The IRS Is Stopping Fewer Fraudulent Returns. And That’s A Good Thing.

FILE - In this phot, ... ]

FILE - In this phot, ... ] Susan Walsh/AP

The agency had identified only about $46 million in phony refunds as of late February.

The IRS appears on track to identify and halt fewer fraudulent tax returns this year than it did during the 2017 tax season, according to a preliminary audit report out Monday.

That’s good news, though, according to the auditor, who says it’s evidence the IRS is preventing more fraudulent tax returns from ever being filed, for example by locking dead taxpayers’ accounts so fraudsters can’t use them.

As of Feb. 24, IRS officials had spotted 9,557 phony tax returns seeking $46 million in fraudulent refunds, according to the report from the Treasury Inspector General for Tax Administration.

Officials stopped about half that money, $22 million, from going out the door.

While it’s not an apples-to-apples comparison yet, final fraud figures for the 2018 tax season are likely to come in beneath the roughly 900,000 phony returns and $10 billion in fraudulent refunds during the 2017 filing season or the 1 million phony returns and $8 billion in fraudulent refunds during the 2016 season.

Fraudsters frequently use personally identifiable information, such as addresses and Social Security numbers that are compromised in data breaches, to file fake returns on behalf of other people and collect ill-gotten refunds.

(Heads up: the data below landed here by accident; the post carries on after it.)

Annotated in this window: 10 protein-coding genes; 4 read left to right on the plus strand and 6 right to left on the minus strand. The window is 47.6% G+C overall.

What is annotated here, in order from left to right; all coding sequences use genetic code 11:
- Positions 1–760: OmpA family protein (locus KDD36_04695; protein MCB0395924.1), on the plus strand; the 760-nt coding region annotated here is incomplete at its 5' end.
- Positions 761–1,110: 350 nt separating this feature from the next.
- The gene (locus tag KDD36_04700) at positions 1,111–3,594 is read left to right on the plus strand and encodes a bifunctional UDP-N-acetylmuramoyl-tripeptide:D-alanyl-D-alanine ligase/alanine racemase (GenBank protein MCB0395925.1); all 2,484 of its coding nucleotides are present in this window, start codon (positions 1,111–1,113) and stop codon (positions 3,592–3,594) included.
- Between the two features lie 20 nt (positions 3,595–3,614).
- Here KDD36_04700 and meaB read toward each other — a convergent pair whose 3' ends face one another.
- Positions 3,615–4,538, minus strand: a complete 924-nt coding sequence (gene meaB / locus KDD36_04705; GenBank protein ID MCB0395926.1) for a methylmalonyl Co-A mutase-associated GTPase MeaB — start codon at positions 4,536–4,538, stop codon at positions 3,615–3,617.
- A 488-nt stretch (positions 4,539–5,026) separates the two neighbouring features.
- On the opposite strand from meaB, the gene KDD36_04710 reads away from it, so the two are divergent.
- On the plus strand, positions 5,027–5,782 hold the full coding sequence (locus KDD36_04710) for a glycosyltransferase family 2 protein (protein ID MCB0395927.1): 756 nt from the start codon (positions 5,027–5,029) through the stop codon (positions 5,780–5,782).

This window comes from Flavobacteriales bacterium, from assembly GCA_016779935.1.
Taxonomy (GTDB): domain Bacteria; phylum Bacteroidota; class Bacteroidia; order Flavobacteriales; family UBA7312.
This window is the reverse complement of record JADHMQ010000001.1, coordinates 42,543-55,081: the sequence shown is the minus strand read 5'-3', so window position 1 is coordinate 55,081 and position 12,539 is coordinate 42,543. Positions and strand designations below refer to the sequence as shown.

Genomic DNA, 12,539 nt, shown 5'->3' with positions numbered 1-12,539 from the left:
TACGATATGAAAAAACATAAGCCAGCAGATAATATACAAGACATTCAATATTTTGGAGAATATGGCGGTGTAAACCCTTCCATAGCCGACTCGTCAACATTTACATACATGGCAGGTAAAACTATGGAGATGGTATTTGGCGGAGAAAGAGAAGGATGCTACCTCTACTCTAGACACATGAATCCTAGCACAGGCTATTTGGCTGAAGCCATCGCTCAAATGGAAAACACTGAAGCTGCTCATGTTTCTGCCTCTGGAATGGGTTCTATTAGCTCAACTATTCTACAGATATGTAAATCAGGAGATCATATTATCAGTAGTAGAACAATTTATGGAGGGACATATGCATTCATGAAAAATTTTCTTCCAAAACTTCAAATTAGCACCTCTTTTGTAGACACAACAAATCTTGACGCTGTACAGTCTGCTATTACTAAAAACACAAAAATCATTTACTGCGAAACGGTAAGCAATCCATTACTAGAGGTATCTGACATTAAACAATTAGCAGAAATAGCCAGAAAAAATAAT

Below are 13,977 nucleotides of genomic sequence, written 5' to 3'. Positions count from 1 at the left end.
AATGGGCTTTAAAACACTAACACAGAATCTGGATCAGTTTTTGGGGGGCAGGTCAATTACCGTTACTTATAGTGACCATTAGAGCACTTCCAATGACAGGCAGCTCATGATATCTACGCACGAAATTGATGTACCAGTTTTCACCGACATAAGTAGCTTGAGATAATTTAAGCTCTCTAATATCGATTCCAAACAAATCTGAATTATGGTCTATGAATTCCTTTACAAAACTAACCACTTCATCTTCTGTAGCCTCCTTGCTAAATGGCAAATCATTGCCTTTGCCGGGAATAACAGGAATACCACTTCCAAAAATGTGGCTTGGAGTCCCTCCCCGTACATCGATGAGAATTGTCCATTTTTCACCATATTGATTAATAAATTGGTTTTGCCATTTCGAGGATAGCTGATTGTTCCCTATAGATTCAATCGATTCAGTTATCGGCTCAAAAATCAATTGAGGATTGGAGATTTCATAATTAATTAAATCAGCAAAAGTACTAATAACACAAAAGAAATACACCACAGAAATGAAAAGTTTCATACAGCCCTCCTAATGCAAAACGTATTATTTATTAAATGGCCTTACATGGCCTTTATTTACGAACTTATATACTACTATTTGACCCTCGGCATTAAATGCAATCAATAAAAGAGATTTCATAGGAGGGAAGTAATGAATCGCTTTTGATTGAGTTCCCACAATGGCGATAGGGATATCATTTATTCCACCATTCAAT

Because the scam depends on the real taxpayer not having filed a return yet, fraudsters tend to submit those phony returns earlier in the filing season rather than later.

The IRS also identified about 2,200 tax returns involving identity theft as of Feb. 28 this year, the audit said.

This year, the IRS is using 200 filters that sift out tax returns with common fraud characteristics, the audit said. Those include unusual amounts listed for income and withholding and whether the tax filer is in prison.

When the filters are triggered, the IRS tries to contact the filer and verify his or her identity before paying out any refund.

As of Feb. 28, the IRS had identified 1.4 million returns claiming about $6.9 billion in refunds that triggered one of those filters, the audit said.

A full audit of the IRS’ refund fraud efforts is due out later this year.